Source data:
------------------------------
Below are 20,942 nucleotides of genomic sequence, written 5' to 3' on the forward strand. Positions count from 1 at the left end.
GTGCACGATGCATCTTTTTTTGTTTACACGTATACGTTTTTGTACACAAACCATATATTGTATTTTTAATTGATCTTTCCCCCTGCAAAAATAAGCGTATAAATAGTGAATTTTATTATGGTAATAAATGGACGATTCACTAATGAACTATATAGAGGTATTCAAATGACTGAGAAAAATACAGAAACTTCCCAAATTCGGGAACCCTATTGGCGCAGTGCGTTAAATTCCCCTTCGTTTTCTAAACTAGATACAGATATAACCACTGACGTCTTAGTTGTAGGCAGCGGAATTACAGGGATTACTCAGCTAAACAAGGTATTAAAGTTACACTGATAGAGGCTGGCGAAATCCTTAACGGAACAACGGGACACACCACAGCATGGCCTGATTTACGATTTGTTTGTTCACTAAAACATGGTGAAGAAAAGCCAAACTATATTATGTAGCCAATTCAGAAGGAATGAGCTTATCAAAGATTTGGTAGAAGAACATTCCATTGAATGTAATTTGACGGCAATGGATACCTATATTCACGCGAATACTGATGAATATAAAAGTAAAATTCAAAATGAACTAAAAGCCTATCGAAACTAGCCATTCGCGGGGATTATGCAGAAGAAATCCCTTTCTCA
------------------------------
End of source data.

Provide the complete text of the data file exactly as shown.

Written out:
Below are 20,942 nucleotides of genomic sequence, written 5' to 3' on the forward strand. Positions count from 1 at the left end.
GTGCACGATGCATCTTTTTTTGTTTACACGTATACGTTTTTGTACACAAACCATATATTGTATTTTTAATTGATCTTTCCCCCTGCAAAAATAAGCGTATAAATAGTGAATTTTATTATGGTAATAAATGGACGATTCACTAATGAACTATATAGAGGTATTCAAATGACTGAGAAAAATACAGAAACTTCCCAAATTCGGGAACCCTATTGGCGCAGTGCGTTAAATTCCCCTTCGTTTTCTAAACTAGATACAGATATAACCACTGACGTCTTAGTTGTAGGCAGCGGAATTACAGGGATTACTCAGCTAAACAAGGTATTAAAGTTACACTGATAGAGGCTGGCGAAATCCTTAACGGAACAACGGGACACACCACAGCATGGCCTGATTTACGATTTGTTTGTTCACTAAAACATGGTGAAGAAAAGCCAAACTATATTATGTAGCCAATTCAGAAGGAATGAGCTTATCAAAGATTTGGTAGAAGAACATTCCATTGAATGTAATTTGACGGCAATGGATACCTATATTCACGCGAATACTGATGAATATAAAAGTAAAATTCAAAATGAACTAAAAGCCTATCGAAACTAGCCATTCGCGGGGATTATGCAGAAGAAATCCCTTTCTCA